After six years of successful festival-ing in Mexico, the Nrmal held its first Costa Rican edition last Saturday. It was an ambitious idea that cemented Costa Rica’s place as a bourgeoning hub for the Latin American indie scene. And though their inaugural edition was smaller (and very rainy) they pulled through with the valuable on-site support of Festival Epicentro, who co-organized the whole thing. I, Algodón Egipcio, was lucky enough to be included on the line-up, alongside some of my favorite Latin artists, and I came away feeling like I was part of an event that will have a lasting mark on the Costa Rican scene.
Festival Nrmal Costa Rica was held at a spot called Centro de Eventos Pedregal, a big property surrounded by cows, horses, big-ass spiders, trees, and a small lake, giving it a pastoral vibe that you don’t usually get at these kind of things. The set up consisted of a main stage and a smaller dome, where three of the most electronic-centric acts performed.
I had the hard task of opening the festival at 1:00 pm, but, surprisingly, there were already over a hundred people in the audience. At that time, the weather was still great, and I was probably the only artist who didn’t get any rain during their set. Still, this was a dedicated crowd, and no amount of rain could deter them. They weren’t there just having fun – they were really paying attention to every single set that day.
Stand outs included aUTOPerro, two guys who have been making noise together for decades. They performed a flawless experimental set that included electric saws, sparks, and playing with the frequency spectrum. It’s pretty exciting to see a crowd wiling to an experimental noise show at 3:30 in the afternoon under intermittent rain, going just as hard as they were to the more established Buscabulla‘s set.
By the time Helado Negro took the stage, night had already fallen, which let the lighting really enhance the tinsel dancers that have become staples in his set. Last time I saw him live, it was at another Nrmal event, Norte Sonoro, back in 2011. Since then, he’s really grown his soothing-yet-powerful voice, and it shows – his work this year has even garnered attention from revered music critic Sasha Frere-Jones. About his experience at the festival, Helado Negro shared: “The opportunity to perform with peers like Buscabulla, Algodon Egipcio and Gepe is an honor, and for NRMAL to still have the motivation to put on a ‘grassroots’ festival in a city where people are willing to build and excited for something new is even more special.”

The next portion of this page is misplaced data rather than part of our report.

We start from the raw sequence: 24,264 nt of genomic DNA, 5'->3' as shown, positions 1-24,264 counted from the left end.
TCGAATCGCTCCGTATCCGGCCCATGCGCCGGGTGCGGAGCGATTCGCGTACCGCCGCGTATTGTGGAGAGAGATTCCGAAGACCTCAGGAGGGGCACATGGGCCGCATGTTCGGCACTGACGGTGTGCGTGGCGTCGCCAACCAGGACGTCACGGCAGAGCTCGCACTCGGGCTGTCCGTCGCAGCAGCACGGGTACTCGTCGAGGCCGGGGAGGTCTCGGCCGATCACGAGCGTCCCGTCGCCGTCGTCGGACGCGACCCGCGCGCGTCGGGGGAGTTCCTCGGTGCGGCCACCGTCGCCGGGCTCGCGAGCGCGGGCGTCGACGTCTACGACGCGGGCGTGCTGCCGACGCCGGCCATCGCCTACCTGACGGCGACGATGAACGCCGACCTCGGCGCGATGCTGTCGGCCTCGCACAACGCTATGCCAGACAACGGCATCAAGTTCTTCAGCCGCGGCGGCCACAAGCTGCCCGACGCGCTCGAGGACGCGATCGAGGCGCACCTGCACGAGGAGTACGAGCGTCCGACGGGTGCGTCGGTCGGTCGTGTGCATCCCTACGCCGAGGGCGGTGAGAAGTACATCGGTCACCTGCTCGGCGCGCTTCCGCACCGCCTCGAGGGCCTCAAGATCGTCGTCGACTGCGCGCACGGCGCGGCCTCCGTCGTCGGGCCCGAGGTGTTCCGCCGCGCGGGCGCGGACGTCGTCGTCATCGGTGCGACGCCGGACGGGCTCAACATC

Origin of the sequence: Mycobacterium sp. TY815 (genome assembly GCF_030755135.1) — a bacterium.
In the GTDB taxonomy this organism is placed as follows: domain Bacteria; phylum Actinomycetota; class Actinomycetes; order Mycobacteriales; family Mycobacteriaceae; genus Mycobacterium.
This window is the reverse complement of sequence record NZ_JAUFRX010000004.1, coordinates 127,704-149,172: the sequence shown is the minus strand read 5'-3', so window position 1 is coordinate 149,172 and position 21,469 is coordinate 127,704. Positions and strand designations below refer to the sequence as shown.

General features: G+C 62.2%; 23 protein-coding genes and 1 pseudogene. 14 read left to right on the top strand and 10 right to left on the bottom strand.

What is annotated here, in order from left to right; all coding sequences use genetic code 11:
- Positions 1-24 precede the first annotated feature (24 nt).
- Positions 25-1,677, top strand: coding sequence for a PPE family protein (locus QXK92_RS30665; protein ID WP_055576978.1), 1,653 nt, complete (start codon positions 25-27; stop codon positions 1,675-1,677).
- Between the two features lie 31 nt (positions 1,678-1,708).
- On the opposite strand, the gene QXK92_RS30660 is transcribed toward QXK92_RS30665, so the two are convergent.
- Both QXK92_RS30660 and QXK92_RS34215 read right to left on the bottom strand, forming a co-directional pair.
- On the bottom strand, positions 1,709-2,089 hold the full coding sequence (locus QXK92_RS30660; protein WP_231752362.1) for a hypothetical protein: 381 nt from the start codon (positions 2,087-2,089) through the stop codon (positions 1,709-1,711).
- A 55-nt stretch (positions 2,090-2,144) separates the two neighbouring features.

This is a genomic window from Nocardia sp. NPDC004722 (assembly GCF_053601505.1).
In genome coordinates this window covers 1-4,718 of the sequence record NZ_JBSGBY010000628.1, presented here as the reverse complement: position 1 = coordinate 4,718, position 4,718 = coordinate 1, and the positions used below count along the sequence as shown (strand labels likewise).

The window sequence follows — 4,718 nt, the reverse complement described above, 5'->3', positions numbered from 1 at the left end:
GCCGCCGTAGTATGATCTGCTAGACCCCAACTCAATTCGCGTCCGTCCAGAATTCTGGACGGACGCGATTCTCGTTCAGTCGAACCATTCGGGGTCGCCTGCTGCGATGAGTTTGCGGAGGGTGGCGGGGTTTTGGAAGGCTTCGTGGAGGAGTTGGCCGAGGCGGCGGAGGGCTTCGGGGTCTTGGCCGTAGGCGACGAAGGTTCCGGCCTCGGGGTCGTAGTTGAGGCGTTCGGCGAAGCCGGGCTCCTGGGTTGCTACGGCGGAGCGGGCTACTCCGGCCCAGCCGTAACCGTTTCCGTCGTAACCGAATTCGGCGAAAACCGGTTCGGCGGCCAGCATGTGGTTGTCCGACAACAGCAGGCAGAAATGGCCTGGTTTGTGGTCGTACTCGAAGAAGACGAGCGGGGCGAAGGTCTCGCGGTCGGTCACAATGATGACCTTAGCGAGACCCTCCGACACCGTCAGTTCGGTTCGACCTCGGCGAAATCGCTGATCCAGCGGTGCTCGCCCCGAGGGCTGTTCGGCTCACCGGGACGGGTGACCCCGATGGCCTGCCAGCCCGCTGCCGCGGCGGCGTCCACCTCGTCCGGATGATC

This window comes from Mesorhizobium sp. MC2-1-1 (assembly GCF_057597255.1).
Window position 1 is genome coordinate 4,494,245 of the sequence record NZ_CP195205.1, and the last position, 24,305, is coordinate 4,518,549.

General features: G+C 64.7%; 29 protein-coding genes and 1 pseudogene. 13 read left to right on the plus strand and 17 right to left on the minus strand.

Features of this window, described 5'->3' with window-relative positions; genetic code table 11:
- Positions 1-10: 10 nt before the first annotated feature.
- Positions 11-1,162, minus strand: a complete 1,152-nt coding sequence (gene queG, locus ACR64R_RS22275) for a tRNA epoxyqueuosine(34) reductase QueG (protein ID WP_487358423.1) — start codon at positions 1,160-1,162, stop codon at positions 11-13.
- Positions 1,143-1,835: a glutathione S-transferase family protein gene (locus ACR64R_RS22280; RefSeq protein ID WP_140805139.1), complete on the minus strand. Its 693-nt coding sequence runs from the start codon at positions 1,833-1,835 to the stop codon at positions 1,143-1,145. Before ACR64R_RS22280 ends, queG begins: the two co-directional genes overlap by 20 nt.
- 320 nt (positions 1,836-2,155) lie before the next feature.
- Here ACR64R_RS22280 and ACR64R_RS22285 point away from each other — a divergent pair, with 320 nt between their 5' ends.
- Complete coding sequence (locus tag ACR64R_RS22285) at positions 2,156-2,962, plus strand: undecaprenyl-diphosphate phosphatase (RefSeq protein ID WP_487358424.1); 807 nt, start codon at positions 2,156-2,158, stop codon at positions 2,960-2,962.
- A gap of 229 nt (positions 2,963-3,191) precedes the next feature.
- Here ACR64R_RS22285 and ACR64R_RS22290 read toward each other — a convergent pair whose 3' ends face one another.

A photo posted by @buscabulla on
The moment Helado Negro sang “Young, Latin and Proud“ really made everything click for me. Here I was witnessing a Mexican festival reaching Costa Rica, with a line-up that was pretty much entirely made up of Latin acts. That’s when I felt I was experiencing something bigger. While I watched Gepe kill it on stage with a set mostly focused on his new album, Estilo Libre, the Hijos sound tech approached me and told me how ecstatic he was to be experiencing this moment. As the Andes-inflected sounds filled the air, he told me that people in Costa Rica had always considered Andean music kind of dull, but now as the internet and growing festival circuit is connecting Latin American musical spectrums in a new way, they finally get it. To me, that was a revelation.
Of the three sets that took place in the dome, I only caught Raido‘s, who previewed the beautiful music and visuals included on his upcoming album, Jera, which will drop very soon. The only non-Latin band of the festival was legendary The Sonics, whose members are probably in their 70s and still showed everyone how to rock big time. My hat is off to them.
The rain was definitely a bummer, but that was a gamble from the start, since it rains in Costa Rica for most of the year. What was truly amazing was the fact that people never left. That, plus the fact that the festival was held about a 40 minutes from San José, speaks to the crowd’s drive and excitement for this kind of event.
As Helado Negro said, “People stood in the rain listening to not just me but every act performing –that’s a testament to what NRMAL brought and possibly a good forecast for most countries and cities in Latin America that are maybe taken for granted in how deep the music and arts culture is there.”
It’s not that often that Latin indie acts from outside Costa Rica perform in the country, and thanks to Epicentro and Nrmal, local audiences are getting exposed to what’s cooking in the rest of Latin America. We can only hope they keep doing it year after year, and that more and more people join them along the way.